Mnangagwa, was in a sense forced to respond because Mugabe didn’t leave any doubts as to his decision not to vote for Zanu-PF. Mugabe still has traction and for him to be this categorical can only hurt Zanu-PF and Mnangagwa’s chances of leading Zimbabwe. On the other hand, Chamisa sensing the challenge of a divided Zanu-PF and aided by the Mugabe statement, felt buoyed to make his claims of victory within that same period of time allotted for no campaigning. The stakes are high and therefore the contests went beyond the recognised limits of campaigning.
Zimbabwe has never been here, Zanu-PF has never felt so much its grip on power slipping away than this moment.
We must not forget how strong and tangible the bond of city-dwellers in Zimbabwe is to their ruler identities. It is argued that Zimbabweans define themselves often from that rural reality in a sense of pride. What this might mean is that this reality will have its role in the outcome of the election.
It is not that Zimbabweans are choosing between Zanu- PF and MDC in a simplicity of choices. It’s an election about change. A change that is long demanded. When the people in Zimbabwe came out to the streets in November 2017, it was hardly against Mugabe, it was against Zanu-PF – the very organisation that freed them. It came out to red card its organisation while this situation was politically misappropriated to read it as against Mugabe. The people of Zimbabwe are less interested in the history of freedom. They want answers as to why after a generation they find themselves in this state. The stark reality of a failed economy, unemployment, and tremendous diminished economic access is what has become the deciding reality for Zimbabweans.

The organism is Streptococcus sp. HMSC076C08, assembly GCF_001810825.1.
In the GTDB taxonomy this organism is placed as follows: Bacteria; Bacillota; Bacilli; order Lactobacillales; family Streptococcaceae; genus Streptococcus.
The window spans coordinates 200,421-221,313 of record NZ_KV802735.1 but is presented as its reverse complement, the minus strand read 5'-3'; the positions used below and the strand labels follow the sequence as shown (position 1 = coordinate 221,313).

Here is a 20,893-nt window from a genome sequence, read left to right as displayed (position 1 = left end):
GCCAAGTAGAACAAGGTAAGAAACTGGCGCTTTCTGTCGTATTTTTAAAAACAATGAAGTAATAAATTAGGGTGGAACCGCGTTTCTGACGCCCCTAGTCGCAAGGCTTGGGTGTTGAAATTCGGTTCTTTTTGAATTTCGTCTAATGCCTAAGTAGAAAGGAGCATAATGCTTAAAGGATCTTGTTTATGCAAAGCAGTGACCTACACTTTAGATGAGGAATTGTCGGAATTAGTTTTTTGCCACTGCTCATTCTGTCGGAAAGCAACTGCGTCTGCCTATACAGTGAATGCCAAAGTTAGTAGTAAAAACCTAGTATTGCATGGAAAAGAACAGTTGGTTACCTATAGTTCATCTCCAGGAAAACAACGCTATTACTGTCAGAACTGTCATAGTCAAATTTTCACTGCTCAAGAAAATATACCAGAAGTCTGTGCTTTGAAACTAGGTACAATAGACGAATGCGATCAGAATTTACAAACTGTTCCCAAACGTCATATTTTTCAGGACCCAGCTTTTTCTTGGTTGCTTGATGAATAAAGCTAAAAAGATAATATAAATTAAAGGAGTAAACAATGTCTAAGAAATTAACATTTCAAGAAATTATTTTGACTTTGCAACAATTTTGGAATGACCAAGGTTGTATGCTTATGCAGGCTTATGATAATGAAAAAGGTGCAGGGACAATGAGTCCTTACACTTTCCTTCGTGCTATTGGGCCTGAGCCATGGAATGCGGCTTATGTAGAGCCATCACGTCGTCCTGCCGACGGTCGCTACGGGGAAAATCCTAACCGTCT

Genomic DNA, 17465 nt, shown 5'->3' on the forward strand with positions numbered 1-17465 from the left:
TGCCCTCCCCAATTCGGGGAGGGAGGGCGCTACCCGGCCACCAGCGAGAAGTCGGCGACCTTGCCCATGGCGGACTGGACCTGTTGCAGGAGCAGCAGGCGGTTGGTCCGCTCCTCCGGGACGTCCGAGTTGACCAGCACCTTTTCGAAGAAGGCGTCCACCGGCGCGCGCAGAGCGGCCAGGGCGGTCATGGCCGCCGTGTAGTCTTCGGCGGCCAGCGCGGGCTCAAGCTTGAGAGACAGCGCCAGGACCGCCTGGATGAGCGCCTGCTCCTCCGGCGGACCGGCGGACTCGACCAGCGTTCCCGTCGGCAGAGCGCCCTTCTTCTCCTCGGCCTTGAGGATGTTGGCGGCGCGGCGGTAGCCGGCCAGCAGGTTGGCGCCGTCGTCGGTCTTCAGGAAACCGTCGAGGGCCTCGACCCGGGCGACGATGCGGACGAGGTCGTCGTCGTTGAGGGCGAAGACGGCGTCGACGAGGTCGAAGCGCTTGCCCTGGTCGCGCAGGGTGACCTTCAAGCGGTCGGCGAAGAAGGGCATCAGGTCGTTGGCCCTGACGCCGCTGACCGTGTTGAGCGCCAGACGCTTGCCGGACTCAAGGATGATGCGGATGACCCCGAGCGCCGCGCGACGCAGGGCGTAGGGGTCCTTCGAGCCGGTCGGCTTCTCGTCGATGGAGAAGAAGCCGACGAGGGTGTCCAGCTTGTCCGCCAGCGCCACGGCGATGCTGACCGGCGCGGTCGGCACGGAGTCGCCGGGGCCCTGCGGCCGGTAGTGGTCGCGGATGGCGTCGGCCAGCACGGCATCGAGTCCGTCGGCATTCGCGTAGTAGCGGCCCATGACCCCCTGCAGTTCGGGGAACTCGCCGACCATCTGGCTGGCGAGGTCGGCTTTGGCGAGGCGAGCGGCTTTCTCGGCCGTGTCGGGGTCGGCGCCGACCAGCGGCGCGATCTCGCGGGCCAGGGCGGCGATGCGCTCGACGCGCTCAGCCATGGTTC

I am afraid it appears a generation later, Zimbabweans burdened by the shackling are tired enough of Zanu-PF and may just vote for change. It simply makes no sense to continue taking the second generation into the same nightmare of what was delivered in the last 40 years.
However, Zanu-PF is still in political and military power. The challenge Zimbabwe now faces is stability once Zanu-PF is removed. Will the same military with its entrenched and endemic tentacles of personal economic and political interest allow the people of Zimbabwe a new moment?
Lest we forget it was the same military veterans that kept Mugabe against his will in power and the same military that produced an Emmerson Mnangagwa presidency. Will they be able to allow Zimbabwe a new moment, or will the elections be rigged to favour a Zanu-PF that really lost but will continue thanks to the sophisticated rigging of a voters-roll? Zimbabwe needs a new moment, and that may not be possible with Zanu-PF.
Hopefully, Zanu-PF will know at times societies, in exercising their democratic franchise, consciously choose change in bigger frames than mere party-political definition. It will therefore not be an MDC victory but it will be a Zanu-PF defeat.
Political Commentator and Writer